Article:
Engaging ‘Ralph’ a nostalgic 3-D trip into video game world
Ralph the villainous destructor (John C. Reilly) offers up some fruity concessions in Walt Disney's 3-D animated comedy "Wreck-It Ralph."
It's funny. It's colorful.
The 3-D animation looks sensational.
★ ★ ★
Starring: John C. Reilly, Jane Lynch, Sarah Silverman, Jack McBrayer, Ed O'Neill, Alan Tudyk
Directed by: Rich Moore
Other: A Walt Disney Pictures release. Rated PG. 92 minutes
But what does Walt Disney's "Wreck-It Ralph" really say to kids and to us?
It says we should be happy where we are right now. We shouldn't strive to become anything we're already not. We should be content with our lots in life.
"Wreck-It Ralph" concerns a video game character who dreams of becoming more than he is, the villain in a game scenario. He gets the jeers. The hero gets the cheers.
After struggling to break out of his rut for most of the running time in Rich Moore's engaging animated feature, guess what Ralph learns? He learns that somebody has to be the bad guy, so why can't Ralph just shut up and be content to be the best bad guy he can be?
Kinda puts a crimp in the whole idea of self-improvement, doesn't it?
"Wreck-It Ralph" joins a fairly highbrow group of movies that encourage audiences to kill their dreams and accept their routine lives.
Jimmy Stewart's George Bailey learns the hard way that he'll never fulfill his dream of getting out of Bedford Falls in "It's a Wonderful Life." He has too many responsibilities that keep him tethered to the Building and Loan and to the town. Give it up, George.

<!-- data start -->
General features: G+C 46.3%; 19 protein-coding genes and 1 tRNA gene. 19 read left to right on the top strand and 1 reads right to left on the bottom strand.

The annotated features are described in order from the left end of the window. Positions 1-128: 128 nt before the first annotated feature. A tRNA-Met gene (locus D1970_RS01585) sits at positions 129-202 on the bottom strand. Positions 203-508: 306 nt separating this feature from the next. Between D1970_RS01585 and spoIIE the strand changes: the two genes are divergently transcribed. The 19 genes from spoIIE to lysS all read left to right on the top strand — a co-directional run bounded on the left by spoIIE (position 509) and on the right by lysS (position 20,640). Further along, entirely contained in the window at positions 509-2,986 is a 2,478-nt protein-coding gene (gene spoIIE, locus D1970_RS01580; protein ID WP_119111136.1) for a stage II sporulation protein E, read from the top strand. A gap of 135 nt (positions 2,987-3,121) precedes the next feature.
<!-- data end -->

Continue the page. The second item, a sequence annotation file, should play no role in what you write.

Even Dorothy in the closing scene from "The Wizard of Oz" delivers a speech about what she's learned about daring to run away from home: "If I ever go looking for my heart's desire again, I won't look any further than my own back yard. Because if it isn't there, I never really lost it to begin with!"
Stay in your black-and-white world, Dorothy. Sorry.
As a work of sheer entertainment, "Wreck-It Ralph" is delightful, a sensory overload of bright lights, candy colors and fast-paced video game action scenes stuffed with nostalgic characters from the golden age of arcade games.
Look! There's Pac-Man! Look! There's a flying knight from Joust! Look! There's Q-Bert! Look! There's that wacky character from that game I don't remember the name of, but I used to play it!
This movie works its arcade nostalgia so well that I almost reached into my pocket for a quarter.
In this world, Ralph — voiced with plenty of personality by Chicago's own beloved John C. Reilly — has been doing the same job, wrecking the same old building, for 30 years. He never gets any love or appreciation. All that goes to Fix-It Felix (Jack McBrayer), the hero, who doesn't even invite Ralph to the game's 30th anniversary party.
Dejected and depressed, Ralph attends Bad-Anon, a self-help group for video game villains. (Exactly why is Pac-Man in this organization?)
One day, Ralph snaps.
He bolts from his game and begins a thrilling cross-game odyssey of self-discovery in his quest to be the hero.
He hooks up with a "glitch," an imperfect character named Vanellope von Schweetz (Sarah Silverman who, like Reilly, has a voice made for animation). She's on the lam from the "Sugar Rush Speedway" game.
Ralph comes across lots of interesting game characters, including the lisping King Candy (Alan Tudyk) and the caustic, no-frills Sgt. Calhoun (the incredible Jane Lynch) from the war game "Hero's Duty."
In this world, it's OK for characters to die inside their own games. But if they croak outside, they can't be regenerated. Ever.
Another good reason for Ralph and everyone else in videoland to stay safe. And stay put.
Note: Before "Wreck-It Ralph" you can see John Kahrs' black-and-white, romantic, old-fashioned hand-drawn short "Paperman," a whimsical ditty about a man who spots a woman on a commuter train, then dispatches a kajillion paper airplanes to get her to notice him in the building next to hers.
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